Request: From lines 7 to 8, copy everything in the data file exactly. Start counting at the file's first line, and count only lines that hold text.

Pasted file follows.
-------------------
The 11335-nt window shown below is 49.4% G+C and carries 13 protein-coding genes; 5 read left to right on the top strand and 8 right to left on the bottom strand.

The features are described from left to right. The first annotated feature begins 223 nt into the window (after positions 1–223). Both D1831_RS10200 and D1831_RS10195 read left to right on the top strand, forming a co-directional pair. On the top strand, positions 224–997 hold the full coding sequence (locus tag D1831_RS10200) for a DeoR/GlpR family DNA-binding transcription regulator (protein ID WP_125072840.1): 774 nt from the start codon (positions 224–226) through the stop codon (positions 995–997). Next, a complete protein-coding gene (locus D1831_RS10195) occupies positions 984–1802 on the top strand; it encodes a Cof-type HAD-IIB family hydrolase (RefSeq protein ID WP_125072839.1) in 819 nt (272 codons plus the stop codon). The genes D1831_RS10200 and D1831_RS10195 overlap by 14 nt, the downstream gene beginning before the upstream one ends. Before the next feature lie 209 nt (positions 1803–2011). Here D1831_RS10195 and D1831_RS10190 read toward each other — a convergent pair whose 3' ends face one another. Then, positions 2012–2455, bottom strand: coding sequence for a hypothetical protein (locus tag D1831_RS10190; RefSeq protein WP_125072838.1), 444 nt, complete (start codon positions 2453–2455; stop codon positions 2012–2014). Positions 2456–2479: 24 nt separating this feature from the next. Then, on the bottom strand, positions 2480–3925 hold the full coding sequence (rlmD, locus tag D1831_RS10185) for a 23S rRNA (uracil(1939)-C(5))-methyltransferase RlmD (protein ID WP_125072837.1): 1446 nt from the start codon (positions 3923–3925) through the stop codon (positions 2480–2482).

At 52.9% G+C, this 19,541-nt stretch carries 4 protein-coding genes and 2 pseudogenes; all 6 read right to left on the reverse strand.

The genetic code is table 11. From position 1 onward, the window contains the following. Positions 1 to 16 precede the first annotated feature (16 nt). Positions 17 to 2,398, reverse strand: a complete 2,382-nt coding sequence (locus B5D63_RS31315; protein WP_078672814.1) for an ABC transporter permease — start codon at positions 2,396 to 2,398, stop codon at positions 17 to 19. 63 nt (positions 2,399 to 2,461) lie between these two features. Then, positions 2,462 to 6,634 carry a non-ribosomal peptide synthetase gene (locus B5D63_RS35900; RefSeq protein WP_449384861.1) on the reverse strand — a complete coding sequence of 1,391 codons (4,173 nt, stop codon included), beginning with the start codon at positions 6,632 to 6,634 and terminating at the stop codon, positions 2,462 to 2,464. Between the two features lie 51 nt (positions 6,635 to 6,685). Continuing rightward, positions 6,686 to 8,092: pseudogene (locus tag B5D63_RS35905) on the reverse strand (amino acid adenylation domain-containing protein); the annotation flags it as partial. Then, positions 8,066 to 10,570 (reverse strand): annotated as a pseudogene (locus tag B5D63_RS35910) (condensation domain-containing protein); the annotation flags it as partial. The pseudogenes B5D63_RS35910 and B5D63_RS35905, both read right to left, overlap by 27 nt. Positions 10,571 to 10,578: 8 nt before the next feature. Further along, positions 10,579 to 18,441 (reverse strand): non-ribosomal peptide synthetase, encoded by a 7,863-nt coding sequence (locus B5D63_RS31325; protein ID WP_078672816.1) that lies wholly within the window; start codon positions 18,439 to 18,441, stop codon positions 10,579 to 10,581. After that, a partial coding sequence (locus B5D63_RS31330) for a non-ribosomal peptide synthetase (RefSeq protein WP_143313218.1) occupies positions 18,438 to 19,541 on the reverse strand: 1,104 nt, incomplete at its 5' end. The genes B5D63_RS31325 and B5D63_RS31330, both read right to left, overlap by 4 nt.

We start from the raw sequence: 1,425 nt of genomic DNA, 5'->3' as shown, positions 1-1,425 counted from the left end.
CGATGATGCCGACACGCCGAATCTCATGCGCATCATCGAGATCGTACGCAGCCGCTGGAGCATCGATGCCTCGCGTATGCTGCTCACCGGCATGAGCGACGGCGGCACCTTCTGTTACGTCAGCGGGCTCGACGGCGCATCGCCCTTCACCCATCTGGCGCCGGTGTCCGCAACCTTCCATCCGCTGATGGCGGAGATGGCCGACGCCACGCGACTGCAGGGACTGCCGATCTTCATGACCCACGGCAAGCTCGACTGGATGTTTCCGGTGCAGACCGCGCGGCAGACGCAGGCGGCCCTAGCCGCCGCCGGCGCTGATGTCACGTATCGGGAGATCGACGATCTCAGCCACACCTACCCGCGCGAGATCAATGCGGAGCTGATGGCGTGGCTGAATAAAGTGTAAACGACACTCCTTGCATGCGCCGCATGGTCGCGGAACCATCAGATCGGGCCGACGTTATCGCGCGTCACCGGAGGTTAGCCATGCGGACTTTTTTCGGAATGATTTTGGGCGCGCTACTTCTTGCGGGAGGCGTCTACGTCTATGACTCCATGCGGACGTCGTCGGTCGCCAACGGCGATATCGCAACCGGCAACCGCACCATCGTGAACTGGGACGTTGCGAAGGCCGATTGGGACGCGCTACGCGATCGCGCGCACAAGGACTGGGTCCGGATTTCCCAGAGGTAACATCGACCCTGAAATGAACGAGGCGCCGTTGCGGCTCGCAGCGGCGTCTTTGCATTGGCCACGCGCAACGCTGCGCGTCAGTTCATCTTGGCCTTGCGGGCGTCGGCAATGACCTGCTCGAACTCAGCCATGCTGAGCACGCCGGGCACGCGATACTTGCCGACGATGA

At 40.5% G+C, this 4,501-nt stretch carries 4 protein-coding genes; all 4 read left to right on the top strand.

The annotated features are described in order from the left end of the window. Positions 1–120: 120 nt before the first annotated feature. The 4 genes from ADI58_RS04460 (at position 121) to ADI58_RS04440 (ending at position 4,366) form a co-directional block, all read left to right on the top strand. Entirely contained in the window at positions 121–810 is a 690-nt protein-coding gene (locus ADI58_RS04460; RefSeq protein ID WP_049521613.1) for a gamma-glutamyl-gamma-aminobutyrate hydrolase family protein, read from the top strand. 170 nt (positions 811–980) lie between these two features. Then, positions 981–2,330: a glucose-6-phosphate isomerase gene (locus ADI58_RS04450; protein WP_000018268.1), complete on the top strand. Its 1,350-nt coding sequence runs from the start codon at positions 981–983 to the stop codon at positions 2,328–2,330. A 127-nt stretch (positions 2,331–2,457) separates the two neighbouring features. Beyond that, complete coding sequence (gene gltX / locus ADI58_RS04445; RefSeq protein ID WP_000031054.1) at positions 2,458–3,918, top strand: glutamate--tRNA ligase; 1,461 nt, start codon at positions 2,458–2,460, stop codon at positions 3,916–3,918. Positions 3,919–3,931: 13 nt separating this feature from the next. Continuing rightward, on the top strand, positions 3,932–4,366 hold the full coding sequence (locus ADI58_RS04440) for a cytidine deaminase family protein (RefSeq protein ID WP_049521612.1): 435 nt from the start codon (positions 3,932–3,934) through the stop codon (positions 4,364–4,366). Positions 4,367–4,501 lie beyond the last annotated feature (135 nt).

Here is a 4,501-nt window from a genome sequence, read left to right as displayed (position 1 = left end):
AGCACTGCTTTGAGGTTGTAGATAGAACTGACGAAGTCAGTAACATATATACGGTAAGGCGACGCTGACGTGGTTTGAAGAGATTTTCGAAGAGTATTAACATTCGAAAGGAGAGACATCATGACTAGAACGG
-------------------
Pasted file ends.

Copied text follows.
At 40.5% G+C, this 4,501-nt stretch carries 4 protein-coding genes; all 4 read left to right on the top strand.

The annotated features are described in order from the left end of the window. Positions 1–120: 120 nt before the first annotated feature. The 4 genes from ADI58_RS04460 (at position 121) to ADI58_RS04440 (ending at position 4,366) form a co-directional block, all read left to right on the top strand. Entirely contained in the window at positions 121–810 is a 690-nt protein-coding gene (locus ADI58_RS04460; RefSeq protein ID WP_049521613.1) for a gamma-glutamyl-gamma-aminobutyrate hydrolase family protein, read from the top strand. 170 nt (positions 811–980) lie between these two features. Then, positions 981–2,330: a glucose-6-phosphate isomerase gene (locus ADI58_RS04450; protein WP_000018268.1), complete on the top strand. Its 1,350-nt coding sequence runs from the start codon at positions 981–983 to the stop codon at positions 2,328–2,330. A 127-nt stretch (positions 2,331–2,457) separates the two neighbouring features. Beyond that, complete coding sequence (gene gltX / locus ADI58_RS04445; RefSeq protein ID WP_000031054.1) at positions 2,458–3,918, top strand: glutamate--tRNA ligase; 1,461 nt, start codon at positions 2,458–2,460, stop codon at positions 3,916–3,918. Positions 3,919–3,931: 13 nt separating this feature from the next. Continuing rightward, on the top strand, positions 3,932–4,366 hold the full coding sequence (locus ADI58_RS04440) for a cytidine deaminase family protein (RefSeq protein ID WP_049521612.1): 435 nt from the start codon (positions 3,932–3,934) through the stop codon (positions 4,364–4,366). Positions 4,367–4,501 lie beyond the last annotated feature (135 nt).